Related chapters from BN8e: Chapter 15: Emotions, Aggression, and Stress; Chapter 13: Homeostasis: Active Regulation of the Internal Environment
Related chapters from MM:Chapter 11: Emotions, Aggression, and Stress; Chapter 9: Homeostasis: Active Regulation of the Internal Environment
Link ID: 23310 - Posted: 03.04.2017

By NICHOLAS BAKALAR Psychological distress may increase your chances of dying from cancer. Researchers interviewed 163,363 adults in England and Scotland using well-validated questionnaires on general and mental health. They followed the population in 16 studies conducted between 1994 and 2008. After controlling for age, smoking, physical activity and other factors, they found that compared with those with the lowest scores on depression and anxiety, those with the highest had higher rates of cancer death. The associations were particularly strong for colon and rectal, prostate, pancreatic and esophageal cancers, and for leukemia. In instances of colorectal and prostate cancer, they found a “dose-response” effect: the greater the distress, the greater the likelihood of death from those cancers. People might have had undiagnosed cancer at the start of the study, which would affect their mood, so the researchers accounted for this possibility by doing an analysis that excluded study members who died of cancer in the first five years. The results were largely the same. The study, in BMJ, is observational so cannot determine cause and effect, and it depended in part on self-reports. “The extent to which these associations could be causal,” the authors write, “requires further testing with alternative study designs.” © 2017 The New York Times Company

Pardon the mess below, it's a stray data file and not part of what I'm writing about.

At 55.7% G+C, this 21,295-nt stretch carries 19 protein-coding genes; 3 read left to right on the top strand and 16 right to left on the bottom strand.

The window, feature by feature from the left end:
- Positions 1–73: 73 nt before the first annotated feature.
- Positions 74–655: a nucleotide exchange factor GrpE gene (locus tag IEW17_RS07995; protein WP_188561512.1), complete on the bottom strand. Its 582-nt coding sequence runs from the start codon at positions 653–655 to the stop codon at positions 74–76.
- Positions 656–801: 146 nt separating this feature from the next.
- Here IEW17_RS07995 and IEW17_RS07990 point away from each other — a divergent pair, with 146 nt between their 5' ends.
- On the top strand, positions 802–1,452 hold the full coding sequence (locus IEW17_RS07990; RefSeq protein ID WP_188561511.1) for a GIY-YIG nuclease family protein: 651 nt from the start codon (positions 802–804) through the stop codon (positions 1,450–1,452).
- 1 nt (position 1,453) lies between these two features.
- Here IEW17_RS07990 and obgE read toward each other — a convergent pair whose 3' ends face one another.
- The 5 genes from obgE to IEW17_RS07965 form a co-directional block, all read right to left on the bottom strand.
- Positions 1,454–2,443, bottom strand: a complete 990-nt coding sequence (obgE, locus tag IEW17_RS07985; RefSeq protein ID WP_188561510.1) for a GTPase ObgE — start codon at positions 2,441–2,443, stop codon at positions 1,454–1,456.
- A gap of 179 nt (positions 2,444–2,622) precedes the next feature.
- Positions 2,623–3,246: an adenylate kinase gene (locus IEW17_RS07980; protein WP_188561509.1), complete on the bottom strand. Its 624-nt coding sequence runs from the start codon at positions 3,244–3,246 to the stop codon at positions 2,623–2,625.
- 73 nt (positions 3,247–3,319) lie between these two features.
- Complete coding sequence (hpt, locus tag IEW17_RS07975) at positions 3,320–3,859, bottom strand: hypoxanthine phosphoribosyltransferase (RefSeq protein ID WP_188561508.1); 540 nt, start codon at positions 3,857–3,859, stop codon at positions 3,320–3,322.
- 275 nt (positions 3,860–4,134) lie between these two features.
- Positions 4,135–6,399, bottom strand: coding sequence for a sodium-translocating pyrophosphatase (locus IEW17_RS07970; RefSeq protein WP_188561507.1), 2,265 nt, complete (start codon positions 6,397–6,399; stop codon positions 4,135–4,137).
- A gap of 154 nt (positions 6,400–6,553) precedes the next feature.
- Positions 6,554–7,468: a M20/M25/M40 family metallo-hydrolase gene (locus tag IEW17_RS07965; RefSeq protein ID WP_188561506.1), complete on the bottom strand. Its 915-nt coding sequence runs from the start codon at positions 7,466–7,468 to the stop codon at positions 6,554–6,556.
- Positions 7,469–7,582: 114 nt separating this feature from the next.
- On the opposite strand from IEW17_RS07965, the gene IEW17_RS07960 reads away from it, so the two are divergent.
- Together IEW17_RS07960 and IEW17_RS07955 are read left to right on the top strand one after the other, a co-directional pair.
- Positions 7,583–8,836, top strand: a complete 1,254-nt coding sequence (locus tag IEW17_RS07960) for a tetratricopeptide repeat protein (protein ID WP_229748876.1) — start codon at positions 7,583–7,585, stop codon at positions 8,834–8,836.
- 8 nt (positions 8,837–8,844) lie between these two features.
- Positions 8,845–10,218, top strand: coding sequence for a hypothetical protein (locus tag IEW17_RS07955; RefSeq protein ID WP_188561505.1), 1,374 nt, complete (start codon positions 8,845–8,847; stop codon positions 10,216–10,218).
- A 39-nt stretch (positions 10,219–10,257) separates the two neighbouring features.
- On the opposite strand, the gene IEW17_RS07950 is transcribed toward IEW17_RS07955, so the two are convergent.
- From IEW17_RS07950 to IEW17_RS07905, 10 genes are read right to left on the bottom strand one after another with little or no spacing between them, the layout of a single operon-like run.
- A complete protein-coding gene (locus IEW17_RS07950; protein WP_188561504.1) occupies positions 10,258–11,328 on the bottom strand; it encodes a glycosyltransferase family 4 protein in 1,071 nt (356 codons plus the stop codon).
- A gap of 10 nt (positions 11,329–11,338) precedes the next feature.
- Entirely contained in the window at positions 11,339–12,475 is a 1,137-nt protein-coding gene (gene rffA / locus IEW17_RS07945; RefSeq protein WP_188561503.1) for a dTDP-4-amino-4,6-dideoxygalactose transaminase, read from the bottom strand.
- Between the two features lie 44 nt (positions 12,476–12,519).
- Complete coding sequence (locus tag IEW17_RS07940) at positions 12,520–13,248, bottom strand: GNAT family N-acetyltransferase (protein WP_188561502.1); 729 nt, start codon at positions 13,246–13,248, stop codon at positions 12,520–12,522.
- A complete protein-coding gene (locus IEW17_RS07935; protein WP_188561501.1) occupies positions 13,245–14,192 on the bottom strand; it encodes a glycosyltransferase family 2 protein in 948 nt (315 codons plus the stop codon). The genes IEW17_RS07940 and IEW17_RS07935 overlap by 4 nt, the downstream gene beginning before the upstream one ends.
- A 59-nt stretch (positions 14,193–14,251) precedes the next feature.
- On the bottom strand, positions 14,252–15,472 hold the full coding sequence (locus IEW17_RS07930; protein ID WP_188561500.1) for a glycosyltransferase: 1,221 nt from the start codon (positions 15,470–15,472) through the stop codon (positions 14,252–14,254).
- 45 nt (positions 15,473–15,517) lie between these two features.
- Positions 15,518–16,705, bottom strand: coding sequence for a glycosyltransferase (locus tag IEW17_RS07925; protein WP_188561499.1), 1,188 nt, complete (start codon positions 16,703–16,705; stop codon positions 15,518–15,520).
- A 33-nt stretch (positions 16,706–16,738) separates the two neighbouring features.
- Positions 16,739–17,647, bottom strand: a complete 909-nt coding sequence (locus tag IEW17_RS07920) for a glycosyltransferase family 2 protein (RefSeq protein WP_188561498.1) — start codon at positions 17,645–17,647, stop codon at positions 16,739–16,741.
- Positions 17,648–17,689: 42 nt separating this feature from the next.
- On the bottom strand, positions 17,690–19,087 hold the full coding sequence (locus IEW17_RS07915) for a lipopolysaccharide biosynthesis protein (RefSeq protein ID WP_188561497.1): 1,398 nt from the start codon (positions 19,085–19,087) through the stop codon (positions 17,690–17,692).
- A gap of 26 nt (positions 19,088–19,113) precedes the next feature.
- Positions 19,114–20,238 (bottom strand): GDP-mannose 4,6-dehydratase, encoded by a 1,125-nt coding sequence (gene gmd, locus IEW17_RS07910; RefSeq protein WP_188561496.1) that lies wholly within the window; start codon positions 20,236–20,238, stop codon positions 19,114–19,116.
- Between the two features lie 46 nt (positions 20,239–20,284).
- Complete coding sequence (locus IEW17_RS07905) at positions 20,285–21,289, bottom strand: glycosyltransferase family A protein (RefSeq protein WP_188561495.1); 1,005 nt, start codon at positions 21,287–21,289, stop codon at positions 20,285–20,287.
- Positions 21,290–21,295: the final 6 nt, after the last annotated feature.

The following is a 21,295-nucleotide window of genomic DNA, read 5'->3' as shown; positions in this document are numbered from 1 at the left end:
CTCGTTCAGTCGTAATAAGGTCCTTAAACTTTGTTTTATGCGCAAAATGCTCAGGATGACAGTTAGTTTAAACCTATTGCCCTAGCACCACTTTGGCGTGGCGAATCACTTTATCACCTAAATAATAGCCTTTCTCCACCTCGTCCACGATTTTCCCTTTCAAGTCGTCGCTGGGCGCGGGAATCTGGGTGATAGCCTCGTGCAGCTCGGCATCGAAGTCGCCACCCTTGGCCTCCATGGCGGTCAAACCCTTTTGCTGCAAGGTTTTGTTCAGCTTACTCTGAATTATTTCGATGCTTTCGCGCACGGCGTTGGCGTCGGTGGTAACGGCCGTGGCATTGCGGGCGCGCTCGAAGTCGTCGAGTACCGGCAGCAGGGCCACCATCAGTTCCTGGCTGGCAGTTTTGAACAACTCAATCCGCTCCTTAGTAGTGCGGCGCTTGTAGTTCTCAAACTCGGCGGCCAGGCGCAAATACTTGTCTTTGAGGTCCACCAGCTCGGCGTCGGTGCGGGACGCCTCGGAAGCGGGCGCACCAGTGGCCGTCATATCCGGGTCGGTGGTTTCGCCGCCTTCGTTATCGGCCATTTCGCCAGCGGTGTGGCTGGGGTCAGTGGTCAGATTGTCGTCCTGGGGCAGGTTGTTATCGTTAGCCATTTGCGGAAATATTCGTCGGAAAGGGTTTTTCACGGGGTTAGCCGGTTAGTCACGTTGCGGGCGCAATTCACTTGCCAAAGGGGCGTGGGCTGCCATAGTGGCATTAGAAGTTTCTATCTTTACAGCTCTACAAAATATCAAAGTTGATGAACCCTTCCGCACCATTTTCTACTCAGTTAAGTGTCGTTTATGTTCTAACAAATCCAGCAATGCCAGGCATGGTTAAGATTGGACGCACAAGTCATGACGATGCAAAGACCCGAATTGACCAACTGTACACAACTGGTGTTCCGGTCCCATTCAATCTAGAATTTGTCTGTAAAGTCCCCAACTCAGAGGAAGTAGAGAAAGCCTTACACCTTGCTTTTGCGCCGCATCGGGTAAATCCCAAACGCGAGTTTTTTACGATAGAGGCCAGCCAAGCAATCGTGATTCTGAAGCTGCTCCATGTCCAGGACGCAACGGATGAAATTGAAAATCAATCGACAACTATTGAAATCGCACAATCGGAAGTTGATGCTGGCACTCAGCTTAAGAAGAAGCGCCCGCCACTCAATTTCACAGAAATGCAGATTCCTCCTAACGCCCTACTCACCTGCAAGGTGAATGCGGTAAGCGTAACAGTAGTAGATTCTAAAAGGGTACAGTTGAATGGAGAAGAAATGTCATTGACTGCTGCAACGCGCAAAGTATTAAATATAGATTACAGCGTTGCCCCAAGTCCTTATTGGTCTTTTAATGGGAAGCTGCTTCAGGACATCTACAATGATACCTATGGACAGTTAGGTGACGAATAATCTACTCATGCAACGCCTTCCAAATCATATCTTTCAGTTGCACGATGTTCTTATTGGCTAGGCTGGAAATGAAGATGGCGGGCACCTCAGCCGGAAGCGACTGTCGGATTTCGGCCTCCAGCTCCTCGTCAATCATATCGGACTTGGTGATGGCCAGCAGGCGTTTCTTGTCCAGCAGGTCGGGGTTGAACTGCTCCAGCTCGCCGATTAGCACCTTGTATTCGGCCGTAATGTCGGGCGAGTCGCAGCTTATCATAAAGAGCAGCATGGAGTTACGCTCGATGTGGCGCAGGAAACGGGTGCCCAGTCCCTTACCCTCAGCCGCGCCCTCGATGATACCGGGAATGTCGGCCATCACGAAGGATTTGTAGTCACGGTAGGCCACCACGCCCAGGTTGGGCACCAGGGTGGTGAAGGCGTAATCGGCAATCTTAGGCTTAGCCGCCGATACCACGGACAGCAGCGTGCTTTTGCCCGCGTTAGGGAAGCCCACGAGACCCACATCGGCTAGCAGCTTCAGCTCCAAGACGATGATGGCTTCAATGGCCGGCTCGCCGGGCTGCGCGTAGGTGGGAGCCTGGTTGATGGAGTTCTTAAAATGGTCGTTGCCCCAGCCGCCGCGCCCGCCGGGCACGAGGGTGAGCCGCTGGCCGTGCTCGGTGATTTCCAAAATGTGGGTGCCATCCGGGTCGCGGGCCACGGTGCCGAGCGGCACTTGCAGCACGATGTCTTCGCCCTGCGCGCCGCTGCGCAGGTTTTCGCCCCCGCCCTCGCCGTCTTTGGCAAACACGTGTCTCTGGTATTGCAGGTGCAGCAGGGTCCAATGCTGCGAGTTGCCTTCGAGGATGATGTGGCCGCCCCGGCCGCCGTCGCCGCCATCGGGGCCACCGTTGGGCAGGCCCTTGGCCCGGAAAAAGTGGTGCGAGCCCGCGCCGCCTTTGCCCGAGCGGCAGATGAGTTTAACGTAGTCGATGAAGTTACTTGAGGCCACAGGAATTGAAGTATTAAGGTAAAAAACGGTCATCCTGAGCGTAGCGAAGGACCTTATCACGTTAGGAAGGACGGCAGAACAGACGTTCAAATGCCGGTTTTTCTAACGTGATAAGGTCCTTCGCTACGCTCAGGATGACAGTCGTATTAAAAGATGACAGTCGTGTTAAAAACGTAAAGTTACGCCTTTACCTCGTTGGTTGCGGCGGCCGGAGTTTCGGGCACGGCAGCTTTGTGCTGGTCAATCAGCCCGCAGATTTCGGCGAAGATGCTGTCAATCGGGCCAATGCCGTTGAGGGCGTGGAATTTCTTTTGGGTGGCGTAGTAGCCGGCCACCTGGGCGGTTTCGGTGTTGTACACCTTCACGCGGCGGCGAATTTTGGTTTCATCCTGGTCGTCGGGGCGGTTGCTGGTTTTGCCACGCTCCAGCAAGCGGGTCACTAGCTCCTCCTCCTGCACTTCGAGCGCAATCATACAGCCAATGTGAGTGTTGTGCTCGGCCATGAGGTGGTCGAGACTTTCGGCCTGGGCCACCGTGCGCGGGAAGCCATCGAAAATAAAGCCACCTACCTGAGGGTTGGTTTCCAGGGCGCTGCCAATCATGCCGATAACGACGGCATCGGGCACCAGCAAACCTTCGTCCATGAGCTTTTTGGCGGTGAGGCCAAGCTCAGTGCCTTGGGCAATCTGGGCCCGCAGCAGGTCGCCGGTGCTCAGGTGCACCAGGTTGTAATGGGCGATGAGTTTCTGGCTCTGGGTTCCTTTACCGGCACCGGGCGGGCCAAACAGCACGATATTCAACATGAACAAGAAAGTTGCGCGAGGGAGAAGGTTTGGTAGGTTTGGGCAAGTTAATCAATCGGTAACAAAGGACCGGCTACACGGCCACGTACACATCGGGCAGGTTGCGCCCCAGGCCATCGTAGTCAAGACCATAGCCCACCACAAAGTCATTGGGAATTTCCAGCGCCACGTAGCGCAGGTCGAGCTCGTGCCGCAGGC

Related chapters from BN8e: Chapter 15: Emotions, Aggression, and Stress
Related chapters from MM:Chapter 11: Emotions, Aggression, and Stress
Link ID: 23159 - Posted: 01.28.2017